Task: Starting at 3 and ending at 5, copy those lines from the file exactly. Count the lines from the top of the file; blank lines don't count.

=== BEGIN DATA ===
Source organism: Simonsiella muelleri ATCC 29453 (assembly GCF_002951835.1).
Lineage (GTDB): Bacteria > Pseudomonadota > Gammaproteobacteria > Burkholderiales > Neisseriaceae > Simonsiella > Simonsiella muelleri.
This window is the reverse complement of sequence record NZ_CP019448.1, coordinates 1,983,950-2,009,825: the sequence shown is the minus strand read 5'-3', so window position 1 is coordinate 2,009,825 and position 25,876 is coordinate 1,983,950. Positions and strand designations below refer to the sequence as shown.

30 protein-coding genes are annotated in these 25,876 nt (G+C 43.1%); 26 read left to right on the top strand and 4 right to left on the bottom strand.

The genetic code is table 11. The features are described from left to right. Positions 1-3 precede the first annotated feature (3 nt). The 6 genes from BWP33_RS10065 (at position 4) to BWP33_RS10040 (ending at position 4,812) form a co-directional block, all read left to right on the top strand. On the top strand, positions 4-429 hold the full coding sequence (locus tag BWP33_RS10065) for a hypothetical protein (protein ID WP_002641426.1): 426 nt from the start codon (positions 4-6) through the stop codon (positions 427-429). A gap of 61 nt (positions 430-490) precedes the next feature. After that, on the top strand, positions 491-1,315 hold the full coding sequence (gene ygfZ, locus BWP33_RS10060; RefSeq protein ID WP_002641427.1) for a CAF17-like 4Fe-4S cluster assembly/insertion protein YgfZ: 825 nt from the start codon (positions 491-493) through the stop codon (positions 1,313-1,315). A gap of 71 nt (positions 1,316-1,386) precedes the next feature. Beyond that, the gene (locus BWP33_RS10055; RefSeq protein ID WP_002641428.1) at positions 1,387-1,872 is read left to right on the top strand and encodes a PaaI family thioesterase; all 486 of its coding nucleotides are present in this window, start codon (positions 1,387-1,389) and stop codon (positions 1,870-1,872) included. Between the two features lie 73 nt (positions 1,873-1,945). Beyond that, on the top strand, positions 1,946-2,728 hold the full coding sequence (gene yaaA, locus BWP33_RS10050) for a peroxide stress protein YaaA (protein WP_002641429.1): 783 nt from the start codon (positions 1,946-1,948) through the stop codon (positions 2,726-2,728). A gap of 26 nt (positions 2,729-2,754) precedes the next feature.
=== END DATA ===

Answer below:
This window is the reverse complement of sequence record NZ_CP019448.1, coordinates 1,983,950-2,009,825: the sequence shown is the minus strand read 5'-3', so window position 1 is coordinate 2,009,825 and position 25,876 is coordinate 1,983,950. Positions and strand designations below refer to the sequence as shown.

30 protein-coding genes are annotated in these 25,876 nt (G+C 43.1%); 26 read left to right on the top strand and 4 right to left on the bottom strand.

The genetic code is table 11. The features are described from left to right. Positions 1-3 precede the first annotated feature (3 nt). The 6 genes from BWP33_RS10065 (at position 4) to BWP33_RS10040 (ending at position 4,812) form a co-directional block, all read left to right on the top strand. On the top strand, positions 4-429 hold the full coding sequence (locus tag BWP33_RS10065) for a hypothetical protein (protein ID WP_002641426.1): 426 nt from the start codon (positions 4-6) through the stop codon (positions 427-429). A gap of 61 nt (positions 430-490) precedes the next feature. After that, on the top strand, positions 491-1,315 hold the full coding sequence (gene ygfZ, locus BWP33_RS10060; RefSeq protein ID WP_002641427.1) for a CAF17-like 4Fe-4S cluster assembly/insertion protein YgfZ: 825 nt from the start codon (positions 491-493) through the stop codon (positions 1,313-1,315). A gap of 71 nt (positions 1,316-1,386) precedes the next feature. Beyond that, the gene (locus BWP33_RS10055; RefSeq protein ID WP_002641428.1) at positions 1,387-1,872 is read left to right on the top strand and encodes a PaaI family thioesterase; all 486 of its coding nucleotides are present in this window, start codon (positions 1,387-1,389) and stop codon (positions 1,870-1,872) included. Between the two features lie 73 nt (positions 1,873-1,945). Beyond that, on the top strand, positions 1,946-2,728 hold the full coding sequence (gene yaaA, locus BWP33_RS10050) for a peroxide stress protein YaaA (protein WP_002641429.1): 783 nt from the start codon (positions 1,946-1,948) through the stop codon (positions 2,726-2,728). A gap of 26 nt (positions 2,729-2,754) precedes the next feature.